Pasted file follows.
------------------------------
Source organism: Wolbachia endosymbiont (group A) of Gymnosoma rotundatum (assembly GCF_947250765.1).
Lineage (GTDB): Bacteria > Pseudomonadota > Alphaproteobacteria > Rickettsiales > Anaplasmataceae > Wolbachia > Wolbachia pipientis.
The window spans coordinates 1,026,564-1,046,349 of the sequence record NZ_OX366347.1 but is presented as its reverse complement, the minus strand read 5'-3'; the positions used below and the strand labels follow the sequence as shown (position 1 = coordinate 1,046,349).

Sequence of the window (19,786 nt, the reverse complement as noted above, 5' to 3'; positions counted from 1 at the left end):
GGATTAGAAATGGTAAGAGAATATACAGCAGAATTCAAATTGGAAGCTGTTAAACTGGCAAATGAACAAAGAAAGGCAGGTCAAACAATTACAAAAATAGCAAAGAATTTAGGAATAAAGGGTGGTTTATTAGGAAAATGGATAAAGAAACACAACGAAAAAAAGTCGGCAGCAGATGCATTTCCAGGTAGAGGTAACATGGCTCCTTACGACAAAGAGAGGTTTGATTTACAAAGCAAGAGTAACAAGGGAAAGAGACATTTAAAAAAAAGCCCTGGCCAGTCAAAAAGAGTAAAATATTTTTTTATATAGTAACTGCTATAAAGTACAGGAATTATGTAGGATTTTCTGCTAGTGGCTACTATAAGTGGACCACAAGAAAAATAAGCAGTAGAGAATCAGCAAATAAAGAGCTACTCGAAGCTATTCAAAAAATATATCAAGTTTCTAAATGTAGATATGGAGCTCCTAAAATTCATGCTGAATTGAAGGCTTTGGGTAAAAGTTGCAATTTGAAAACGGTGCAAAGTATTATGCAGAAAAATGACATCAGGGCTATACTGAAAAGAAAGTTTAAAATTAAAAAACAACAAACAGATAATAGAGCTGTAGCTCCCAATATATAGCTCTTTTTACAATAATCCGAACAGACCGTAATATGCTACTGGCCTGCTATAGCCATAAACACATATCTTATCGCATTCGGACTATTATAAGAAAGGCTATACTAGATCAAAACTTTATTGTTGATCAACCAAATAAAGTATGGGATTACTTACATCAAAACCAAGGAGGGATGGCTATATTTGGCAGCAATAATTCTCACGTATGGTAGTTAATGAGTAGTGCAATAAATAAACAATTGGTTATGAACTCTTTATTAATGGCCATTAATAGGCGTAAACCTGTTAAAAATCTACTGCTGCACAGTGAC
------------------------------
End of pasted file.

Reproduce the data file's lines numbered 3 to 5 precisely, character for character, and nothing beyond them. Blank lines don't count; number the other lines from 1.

The window spans coordinates 1,026,564-1,046,349 of the sequence record NZ_OX366347.1 but is presented as its reverse complement, the minus strand read 5'-3'; the positions used below and the strand labels follow the sequence as shown (position 1 = coordinate 1,046,349).

Sequence of the window (19,786 nt, the reverse complement as noted above, 5' to 3'; positions counted from 1 at the left end):
GGATTAGAAATGGTAAGAGAATATACAGCAGAATTCAAATTGGAAGCTGTTAAACTGGCAAATGAACAAAGAAAGGCAGGTCAAACAATTACAAAAATAGCAAAGAATTTAGGAATAAAGGGTGGTTTATTAGGAAAATGGATAAAGAAACACAACGAAAAAAAGTCGGCAGCAGATGCATTTCCAGGTAGAGGTAACATGGCTCCTTACGACAAAGAGAGGTTTGATTTACAAAGCAAGAGTAACAAGGGAAAGAGACATTTAAAAAAAAGCCCTGGCCAGTCAAAAAGAGTAAAATATTTTTTTATATAGTAACTGCTATAAAGTACAGGAATTATGTAGGATTTTCTGCTAGTGGCTACTATAAGTGGACCACAAGAAAAATAAGCAGTAGAGAATCAGCAAATAAAGAGCTACTCGAAGCTATTCAAAAAATATATCAAGTTTCTAAATGTAGATATGGAGCTCCTAAAATTCATGCTGAATTGAAGGCTTTGGGTAAAAGTTGCAATTTGAAAACGGTGCAAAGTATTATGCAGAAAAATGACATCAGGGCTATACTGAAAAGAAAGTTTAAAATTAAAAAACAACAAACAGATAATAGAGCTGTAGCTCCCAATATATAGCTCTTTTTACAATAATCCGAACAGACCGTAATATGCTACTGGCCTGCTATAGCCATAAACACATATCTTATCGCATTCGGACTATTATAAGAAAGGCTATACTAGATCAAAACTTTATTGTTGATCAACCAAATAAAGTATGGGATTACTTACATCAAAACCAAGGAGGGATGGCTATATTTGGCAGCAATAATTCTCACGTATGGTAGTTAATGAGTAGTGCAATAAATAAACAATTGGTTATGAACTCTTTATTAATGGCCATTAATAGGCGTAAACCTGTTAAAAATCTACTGCTGCACAGTGAC